GO
Loading...

Deal for Ambac Bailout May Be Announced Soon

An official deal on a recapitalization plan for troubled bond insurer Ambac that could save its triple-A rating is near, as banks worked over the weekend to forge it.

Hundred Dollar
Bill Haber
Hundred Dollar

A tentative structure for up to $3 billion in capital was agreed, and only a few structural issues remain to be cleared.

The consortium of banks, which includes Citigroup and Wachovia could announce the deal as early as Monday, or Ambac may disclose it itself because of disclosure requirements.

Sources indicated the deal could include both equity infusions and lines of credit.

To be sure, the entire deal could fall apart; bankers have gotten close in the past. Nevertheless sources close to the negotiations between the banks and the New York State insurance department say significant progress is being made on a potential deal.

If reached, the deal would be a big victory for New York State Insurance Commissioner Eric Dinallo, who has been goading Wall Street to work out a deal for about six weeks.

Dinallo has been working on separate plans with the bank consortium that may infuse capital and provide lines of credit to sure-up the bond rating businesses at FGIC and Ambac and prevent downgrades. MBIA recently raised several billion dollars in new capital from Warburg Pincus.

But analysts are increasingly skeptical that even with the infusion of cash downgrades can be avoided because of the massive losses the insurers might take on their coverage of CDOs and other bonds that are packed with depressed subprime loans.

As evidence, they point to recent management changes at MBIA and other moves; just yesterday, MBIA announced that wants to split its municipal bond business to shield it from the losses on its business of insuring CDOs. The move is being seen as a way to placate regulators and bond raters as a decision nears.

Meanwhile, as troubled bond insurers like MBIA and Ambac fight to maintain their triple-A ratings, officials at these firms are pondering how their businesses might look if they do indeed get downgraded, CNBC has learned.

The decision by the big ratings agencies, Moody's, Standard & Poor's and Fitch is imminent, and at least one of the raters could make an announcement sometime today.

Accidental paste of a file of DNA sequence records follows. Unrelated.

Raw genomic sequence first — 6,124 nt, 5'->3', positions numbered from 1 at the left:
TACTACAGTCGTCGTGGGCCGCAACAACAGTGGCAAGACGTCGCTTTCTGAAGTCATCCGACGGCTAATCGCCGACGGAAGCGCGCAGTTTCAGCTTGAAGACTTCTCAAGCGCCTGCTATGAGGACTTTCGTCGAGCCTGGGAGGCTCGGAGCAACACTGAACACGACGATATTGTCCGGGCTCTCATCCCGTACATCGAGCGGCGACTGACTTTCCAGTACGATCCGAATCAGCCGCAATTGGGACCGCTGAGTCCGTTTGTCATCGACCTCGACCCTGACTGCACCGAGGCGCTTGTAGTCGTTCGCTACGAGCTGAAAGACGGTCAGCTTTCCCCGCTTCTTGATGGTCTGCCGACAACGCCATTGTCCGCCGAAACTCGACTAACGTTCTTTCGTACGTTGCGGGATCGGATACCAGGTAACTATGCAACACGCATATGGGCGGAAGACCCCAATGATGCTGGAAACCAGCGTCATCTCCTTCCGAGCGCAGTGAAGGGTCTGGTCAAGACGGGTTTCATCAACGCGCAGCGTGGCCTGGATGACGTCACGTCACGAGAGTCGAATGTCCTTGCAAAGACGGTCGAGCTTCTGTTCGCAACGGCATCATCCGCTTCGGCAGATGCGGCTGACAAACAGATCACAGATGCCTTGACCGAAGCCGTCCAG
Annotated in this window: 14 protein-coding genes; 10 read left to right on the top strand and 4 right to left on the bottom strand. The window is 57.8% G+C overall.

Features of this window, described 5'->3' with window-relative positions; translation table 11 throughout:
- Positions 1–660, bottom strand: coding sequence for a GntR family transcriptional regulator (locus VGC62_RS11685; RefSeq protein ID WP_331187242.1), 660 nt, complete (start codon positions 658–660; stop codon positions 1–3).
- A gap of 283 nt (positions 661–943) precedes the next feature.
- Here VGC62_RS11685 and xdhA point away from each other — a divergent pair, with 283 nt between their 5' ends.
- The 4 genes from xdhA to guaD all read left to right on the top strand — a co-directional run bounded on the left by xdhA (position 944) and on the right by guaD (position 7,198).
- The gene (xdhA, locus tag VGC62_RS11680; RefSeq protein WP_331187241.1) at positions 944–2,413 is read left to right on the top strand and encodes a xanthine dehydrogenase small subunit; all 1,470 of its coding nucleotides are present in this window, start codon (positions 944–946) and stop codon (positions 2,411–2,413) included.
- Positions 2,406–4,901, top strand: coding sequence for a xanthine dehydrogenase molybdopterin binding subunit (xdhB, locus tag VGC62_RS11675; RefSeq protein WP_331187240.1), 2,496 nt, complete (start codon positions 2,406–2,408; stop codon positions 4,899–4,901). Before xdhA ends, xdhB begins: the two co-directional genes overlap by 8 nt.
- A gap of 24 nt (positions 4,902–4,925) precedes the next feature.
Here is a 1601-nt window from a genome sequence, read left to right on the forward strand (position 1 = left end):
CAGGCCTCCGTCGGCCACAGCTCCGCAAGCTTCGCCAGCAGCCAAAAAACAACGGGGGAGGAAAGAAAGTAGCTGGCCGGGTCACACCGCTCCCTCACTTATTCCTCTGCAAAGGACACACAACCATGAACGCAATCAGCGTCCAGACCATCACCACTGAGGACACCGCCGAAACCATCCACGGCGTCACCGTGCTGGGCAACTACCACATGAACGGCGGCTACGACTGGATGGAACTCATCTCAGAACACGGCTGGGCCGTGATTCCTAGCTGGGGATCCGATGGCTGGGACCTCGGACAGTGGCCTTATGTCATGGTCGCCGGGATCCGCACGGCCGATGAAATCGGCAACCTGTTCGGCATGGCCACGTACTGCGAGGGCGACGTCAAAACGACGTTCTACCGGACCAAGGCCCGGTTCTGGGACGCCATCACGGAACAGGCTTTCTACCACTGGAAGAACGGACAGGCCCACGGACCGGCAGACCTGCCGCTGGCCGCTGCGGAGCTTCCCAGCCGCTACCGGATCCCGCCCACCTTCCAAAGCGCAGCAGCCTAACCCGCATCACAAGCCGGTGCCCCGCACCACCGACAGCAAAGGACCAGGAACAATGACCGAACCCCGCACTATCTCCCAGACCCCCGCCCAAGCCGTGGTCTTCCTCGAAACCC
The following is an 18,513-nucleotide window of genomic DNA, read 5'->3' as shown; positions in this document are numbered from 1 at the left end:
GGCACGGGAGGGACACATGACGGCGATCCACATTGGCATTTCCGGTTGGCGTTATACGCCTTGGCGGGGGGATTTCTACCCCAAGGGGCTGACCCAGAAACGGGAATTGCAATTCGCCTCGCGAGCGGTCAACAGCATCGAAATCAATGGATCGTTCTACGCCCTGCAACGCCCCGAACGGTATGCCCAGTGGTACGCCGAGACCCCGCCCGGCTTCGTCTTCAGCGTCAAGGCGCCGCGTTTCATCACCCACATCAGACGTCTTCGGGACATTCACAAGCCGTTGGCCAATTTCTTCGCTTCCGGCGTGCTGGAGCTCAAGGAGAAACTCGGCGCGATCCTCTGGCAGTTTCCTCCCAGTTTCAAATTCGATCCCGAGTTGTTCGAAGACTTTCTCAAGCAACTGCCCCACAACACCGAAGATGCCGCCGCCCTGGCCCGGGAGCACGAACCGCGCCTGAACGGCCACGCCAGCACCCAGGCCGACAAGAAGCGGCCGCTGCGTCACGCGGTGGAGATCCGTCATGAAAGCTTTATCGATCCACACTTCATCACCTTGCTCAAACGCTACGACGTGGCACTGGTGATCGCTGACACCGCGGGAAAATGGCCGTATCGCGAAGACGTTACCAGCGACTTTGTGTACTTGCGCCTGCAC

Bond insurers guarantee bonds held by investors from default, agreeing to pay interest and principle if the issuer doesn't do so. But maybe more important to investors is that insurers also lend their triple-A rating, the highest rating in the bond market, to the bonds as part of their insurance package.

People inside the New York State insurance department, which has taken the lead in trying to prop up the insurers, say both MBIA and Ambac have enough assets to cover losses stemming from their insurance of depressed collaterialized debt obligations, or CDOs, held by large banks like Citigroup.

The bigger question is whether these firms can compete with ratings less than triple-A, particularly now that the bond insurance business will be focusing on covering bonds of municipal governments. Many large investors of municipal debt can only hold securities with triple-A ratings.

In addition, a lower rated MBIA and Ambacwould also have to compete against other triple-A rated insurers, like the one Warren Buffett says he's creating.

Related Story: Buffett's Berkshire Backs over 100 Munis in 2 Days

Meanwhile, a downgrade of MBIA and Ambac could pose big problems for the banks that hold bonds they insure. Analyst Meredith Whitney said on CNBC yesterday that the downgrades could cause writedowns of another $75 billion at the big banks.

Of course, MBIA and Ambac could still convince the rating agencies to maintain their triple-A's, something that New York State insurance commissioner Eric Dinallo has been working on for the past month.

As reported on CNBC, Dinallo is working on separate plans with consortiums of bank that may infuse capital and provide lines of credit to sure-up the bond rating businesses at FGIC and Ambac and prevent downgrades. MBIA recently raised several billion dollars in new capital from Warburg Pincus.

But analysts are increasingly skeptical that even with the infusion of cash downgrades can be avoided because of the massive losses the insurers might take on their coverage of CDOs and other bonds that are packed with depressed subprime loans.

As evidence, they point to recent management changes at MBIA and other moves; just yesterday, MBIA announced that wants to split its municipal bond business to shield it from the losses on its business of insuring CDOs. The move is being seen as a way to placate regulators and bond raters as a decision nears.